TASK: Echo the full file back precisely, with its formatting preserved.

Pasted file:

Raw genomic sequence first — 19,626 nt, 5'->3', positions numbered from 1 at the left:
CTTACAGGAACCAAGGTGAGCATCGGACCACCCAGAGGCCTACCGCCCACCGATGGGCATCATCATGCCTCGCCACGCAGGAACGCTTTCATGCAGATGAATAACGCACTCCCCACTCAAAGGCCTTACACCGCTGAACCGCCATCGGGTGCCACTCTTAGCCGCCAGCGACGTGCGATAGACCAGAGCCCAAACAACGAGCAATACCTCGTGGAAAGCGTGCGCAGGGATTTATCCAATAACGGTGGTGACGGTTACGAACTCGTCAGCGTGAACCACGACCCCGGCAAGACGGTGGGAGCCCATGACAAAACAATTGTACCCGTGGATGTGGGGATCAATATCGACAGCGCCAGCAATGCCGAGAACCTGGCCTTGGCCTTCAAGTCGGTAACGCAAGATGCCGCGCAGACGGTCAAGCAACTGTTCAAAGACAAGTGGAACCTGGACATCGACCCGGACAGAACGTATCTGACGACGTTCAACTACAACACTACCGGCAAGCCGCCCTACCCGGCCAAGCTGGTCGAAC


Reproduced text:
Raw genomic sequence first — 19,626 nt, 5'->3', positions numbered from 1 at the left:
CTTACAGGAACCAAGGTGAGCATCGGACCACCCAGAGGCCTACCGCCCACCGATGGGCATCATCATGCCTCGCCACGCAGGAACGCTTTCATGCAGATGAATAACGCACTCCCCACTCAAAGGCCTTACACCGCTGAACCGCCATCGGGTGCCACTCTTAGCCGCCAGCGACGTGCGATAGACCAGAGCCCAAACAACGAGCAATACCTCGTGGAAAGCGTGCGCAGGGATTTATCCAATAACGGTGGTGACGGTTACGAACTCGTCAGCGTGAACCACGACCCCGGCAAGACGGTGGGAGCCCATGACAAAACAATTGTACCCGTGGATGTGGGGATCAATATCGACAGCGCCAGCAATGCCGAGAACCTGGCCTTGGCCTTCAAGTCGGTAACGCAAGATGCCGCGCAGACGGTCAAGCAACTGTTCAAAGACAAGTGGAACCTGGACATCGACCCGGACAGAACGTATCTGACGACGTTCAACTACAACACTACCGGCAAGCCGCCCTACCCGGCCAAGCTGGTCGAAC